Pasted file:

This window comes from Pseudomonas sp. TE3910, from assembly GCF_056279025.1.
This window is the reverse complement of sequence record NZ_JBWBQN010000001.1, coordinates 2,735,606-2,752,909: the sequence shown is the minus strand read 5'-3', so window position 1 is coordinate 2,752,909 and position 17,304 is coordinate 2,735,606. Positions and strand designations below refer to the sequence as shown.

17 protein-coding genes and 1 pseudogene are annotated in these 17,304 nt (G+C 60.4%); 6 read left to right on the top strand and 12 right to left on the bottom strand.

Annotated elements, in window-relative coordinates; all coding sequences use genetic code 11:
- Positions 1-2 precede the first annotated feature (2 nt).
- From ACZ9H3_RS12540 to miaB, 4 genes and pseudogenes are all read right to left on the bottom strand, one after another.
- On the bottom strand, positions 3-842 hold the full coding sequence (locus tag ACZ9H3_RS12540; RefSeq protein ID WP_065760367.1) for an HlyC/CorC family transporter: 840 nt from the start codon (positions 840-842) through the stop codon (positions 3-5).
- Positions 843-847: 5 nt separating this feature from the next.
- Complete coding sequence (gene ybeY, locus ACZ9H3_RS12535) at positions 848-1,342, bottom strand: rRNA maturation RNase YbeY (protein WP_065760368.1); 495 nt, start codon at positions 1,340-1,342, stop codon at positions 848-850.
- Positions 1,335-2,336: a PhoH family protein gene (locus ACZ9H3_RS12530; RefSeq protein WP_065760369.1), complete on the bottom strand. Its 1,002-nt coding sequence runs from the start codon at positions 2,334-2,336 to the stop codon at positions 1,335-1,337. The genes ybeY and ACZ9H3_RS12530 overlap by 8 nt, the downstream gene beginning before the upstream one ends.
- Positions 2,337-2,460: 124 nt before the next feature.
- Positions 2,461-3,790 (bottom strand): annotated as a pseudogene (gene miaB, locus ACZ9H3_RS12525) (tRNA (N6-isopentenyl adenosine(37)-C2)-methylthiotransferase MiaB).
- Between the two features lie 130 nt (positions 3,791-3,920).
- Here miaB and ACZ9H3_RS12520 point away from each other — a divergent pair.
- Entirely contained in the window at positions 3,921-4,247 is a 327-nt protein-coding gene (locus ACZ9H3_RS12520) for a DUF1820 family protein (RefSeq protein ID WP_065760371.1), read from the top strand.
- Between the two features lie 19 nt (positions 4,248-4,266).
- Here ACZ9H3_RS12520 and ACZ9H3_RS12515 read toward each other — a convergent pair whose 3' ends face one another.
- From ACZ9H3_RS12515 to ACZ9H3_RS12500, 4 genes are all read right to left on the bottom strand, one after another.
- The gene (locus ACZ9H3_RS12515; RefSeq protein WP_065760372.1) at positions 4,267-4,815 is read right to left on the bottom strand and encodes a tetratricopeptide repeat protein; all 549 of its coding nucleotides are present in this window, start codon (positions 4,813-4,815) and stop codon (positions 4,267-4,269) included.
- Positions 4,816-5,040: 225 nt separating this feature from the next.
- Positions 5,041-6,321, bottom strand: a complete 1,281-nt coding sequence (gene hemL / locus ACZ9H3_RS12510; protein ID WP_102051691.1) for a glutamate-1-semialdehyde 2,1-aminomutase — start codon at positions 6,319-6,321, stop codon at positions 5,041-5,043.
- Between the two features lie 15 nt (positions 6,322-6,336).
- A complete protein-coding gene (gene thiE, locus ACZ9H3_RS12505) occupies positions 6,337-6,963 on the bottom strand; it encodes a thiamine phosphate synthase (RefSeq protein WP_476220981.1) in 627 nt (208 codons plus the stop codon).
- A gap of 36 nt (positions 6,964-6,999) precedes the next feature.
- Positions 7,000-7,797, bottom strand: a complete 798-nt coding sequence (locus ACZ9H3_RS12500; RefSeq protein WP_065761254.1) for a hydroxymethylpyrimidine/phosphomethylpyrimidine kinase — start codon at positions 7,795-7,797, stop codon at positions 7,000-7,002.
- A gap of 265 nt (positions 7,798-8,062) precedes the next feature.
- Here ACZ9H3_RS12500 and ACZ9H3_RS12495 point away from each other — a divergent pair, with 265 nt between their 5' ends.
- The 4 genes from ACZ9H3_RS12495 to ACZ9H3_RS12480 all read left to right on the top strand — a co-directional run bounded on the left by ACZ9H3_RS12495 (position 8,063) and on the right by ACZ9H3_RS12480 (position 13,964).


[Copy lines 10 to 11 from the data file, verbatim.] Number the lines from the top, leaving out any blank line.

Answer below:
- Positions 1,335-2,336: a PhoH family protein gene (locus ACZ9H3_RS12530; RefSeq protein WP_065760369.1), complete on the bottom strand. Its 1,002-nt coding sequence runs from the start codon at positions 2,334-2,336 to the stop codon at positions 1,335-1,337. The genes ybeY and ACZ9H3_RS12530 overlap by 8 nt, the downstream gene beginning before the upstream one ends.
- Positions 2,337-2,460: 124 nt before the next feature.